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Innocent Infringement based on industry standards for website developers

Posted by Thomas P. Howard | Sep 02, 2021 | 0 Comments

By James Juo.

Instead of actual damages and profits, a copyright owner may elect to recover statutory damages, which a court may award in the range between $750 and $30,000. 17 U.S.C. § 504(c)(1). For willful infringement, statutory damages may be increased up to $150,000. The court has broad discretion to assess damages within the statutory limits. Sometimes, a court will set statutory damages at double the standard licensing fee based on the need to deter future copyright infringement.  See Harrington v. Aerogelic Ballooning, LLC, 2019 WL 5095683 (D. Colo. 2019) (“doubling a work's licensing value is a common way of deterring future copyright infringements” for statutory damages); see also Girlsongs v. 609 Industries, Inc., 625 F.Supp.2d 1127 (D. Colo. 2008).

The Court also may, in its discretion, reduce statutory damages to a minimum of $200 if “the infringer sustains the burden of proving, and the court finds, that such infringer was not aware and had no reason to believe that his or her acts constituted an infringement of copyright.” 17 U.S.C. § 504(c)(2).

The Southern District of Indiana in Hebenstreit v. Merchants Bank of Indiana, No. 18-cv-00056, recently held that the defendant in that case was “an innocent infringer” and reduced the statutory damages to the minimum of $200.

The defendant had created a blog post to recruit potential employees which used a photograph from a Media Library provided by its website developer. Unfortunately, the website developer apparently did not obtain a license to use that photograph, and the plaintiff accused defendant of copyright infringement. The plaintiff send an email demanding that the defendant immediately take down the photo and pay him $5,000. After the defendant removed the photo, the plaintiff filed suit seeking damages of $150,000. The website developer later separately settled with a $2,000 payment to the plaintiff.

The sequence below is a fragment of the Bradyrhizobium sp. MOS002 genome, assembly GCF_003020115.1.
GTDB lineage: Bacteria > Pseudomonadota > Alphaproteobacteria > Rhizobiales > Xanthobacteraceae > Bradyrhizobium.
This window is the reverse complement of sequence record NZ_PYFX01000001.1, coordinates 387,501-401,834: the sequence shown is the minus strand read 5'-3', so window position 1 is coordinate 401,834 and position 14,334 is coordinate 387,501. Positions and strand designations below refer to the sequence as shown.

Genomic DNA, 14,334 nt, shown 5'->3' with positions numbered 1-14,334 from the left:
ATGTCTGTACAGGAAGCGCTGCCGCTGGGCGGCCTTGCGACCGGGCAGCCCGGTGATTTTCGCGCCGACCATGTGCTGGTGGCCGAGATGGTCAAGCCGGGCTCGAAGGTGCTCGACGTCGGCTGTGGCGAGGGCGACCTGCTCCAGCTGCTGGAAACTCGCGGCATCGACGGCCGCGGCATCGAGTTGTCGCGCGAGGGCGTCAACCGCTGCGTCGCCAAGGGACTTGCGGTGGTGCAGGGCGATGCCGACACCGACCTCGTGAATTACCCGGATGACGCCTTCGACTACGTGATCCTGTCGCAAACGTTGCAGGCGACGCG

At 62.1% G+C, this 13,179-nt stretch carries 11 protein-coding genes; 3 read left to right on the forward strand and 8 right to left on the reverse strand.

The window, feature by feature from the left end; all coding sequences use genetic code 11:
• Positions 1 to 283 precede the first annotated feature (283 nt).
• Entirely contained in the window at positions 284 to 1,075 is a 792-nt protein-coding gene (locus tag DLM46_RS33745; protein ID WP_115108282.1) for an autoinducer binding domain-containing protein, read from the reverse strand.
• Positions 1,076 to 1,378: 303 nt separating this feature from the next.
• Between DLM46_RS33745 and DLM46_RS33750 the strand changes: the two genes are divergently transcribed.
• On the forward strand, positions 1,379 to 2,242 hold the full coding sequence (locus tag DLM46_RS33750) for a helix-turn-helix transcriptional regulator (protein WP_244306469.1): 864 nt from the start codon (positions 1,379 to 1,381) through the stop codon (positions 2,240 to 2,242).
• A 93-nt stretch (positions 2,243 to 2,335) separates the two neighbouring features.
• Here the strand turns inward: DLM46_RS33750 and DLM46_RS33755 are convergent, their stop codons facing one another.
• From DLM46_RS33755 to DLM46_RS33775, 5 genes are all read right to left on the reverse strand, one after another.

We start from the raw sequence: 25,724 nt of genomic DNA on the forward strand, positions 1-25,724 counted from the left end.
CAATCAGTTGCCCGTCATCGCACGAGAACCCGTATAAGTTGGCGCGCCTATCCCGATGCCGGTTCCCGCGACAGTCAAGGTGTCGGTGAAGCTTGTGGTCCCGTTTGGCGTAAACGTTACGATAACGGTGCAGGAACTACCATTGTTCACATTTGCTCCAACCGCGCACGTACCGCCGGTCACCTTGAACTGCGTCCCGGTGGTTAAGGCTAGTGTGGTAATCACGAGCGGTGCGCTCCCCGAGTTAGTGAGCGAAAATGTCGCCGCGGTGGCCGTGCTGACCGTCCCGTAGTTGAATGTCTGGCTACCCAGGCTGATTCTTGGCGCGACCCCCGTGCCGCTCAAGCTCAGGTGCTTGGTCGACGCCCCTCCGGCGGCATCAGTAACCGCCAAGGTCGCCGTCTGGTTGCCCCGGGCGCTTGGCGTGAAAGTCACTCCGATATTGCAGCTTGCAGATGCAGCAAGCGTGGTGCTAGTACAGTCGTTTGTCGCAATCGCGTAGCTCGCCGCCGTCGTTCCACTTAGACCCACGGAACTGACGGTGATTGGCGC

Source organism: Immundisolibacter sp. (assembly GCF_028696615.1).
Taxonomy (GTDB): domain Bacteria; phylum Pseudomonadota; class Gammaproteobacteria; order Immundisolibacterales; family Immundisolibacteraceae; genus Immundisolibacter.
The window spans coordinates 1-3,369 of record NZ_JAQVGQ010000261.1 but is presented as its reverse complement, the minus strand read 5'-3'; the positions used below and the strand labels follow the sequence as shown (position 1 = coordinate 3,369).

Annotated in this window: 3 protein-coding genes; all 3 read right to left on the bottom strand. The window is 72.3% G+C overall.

The district court found that “it is industry standard for website developers … to have a license or otherwise have permission to use images that they present to a client for use on a website” and that the defendant had relied on its website developer to have permission to use the photos that the website developer made available for the defendant to use on the website. The Court concluded that the defendant did not know or have reason to know that the asserted photograph was copyright protected, so the plaintiff was only entitled to recover the minimum statutory damages of $200 for innocent infringement.

But the defendant was entitled to a credit of $2,000 as a result of the plaintiff's earlier separate settlement with the website developer. When a plaintiff settles with one of several joint tortfeasors, the nonsettling defendants are entitled to a credit for that settlement. See McDermott, Inc. v. AmClyde, 511 U.S. 202, 208 (1994). So the plaintiff was not entitled to recover any additional damages from the defendant here.

The copyright attorneys at Thomas P. Howard, LLC are experienced in litigating copyright infringement.

About the Author

Thomas P. Howard

Thomas Howard is an experienced trial lawyer that handles intellectual property litigation nationwide, including copyright, trademark, trade secret and patent litigation, as well as complex civil litigation, including breach of contract, interference with contract, breach of fiduciary duty, conspiracy, fraud and fraudulent transfer of assets.


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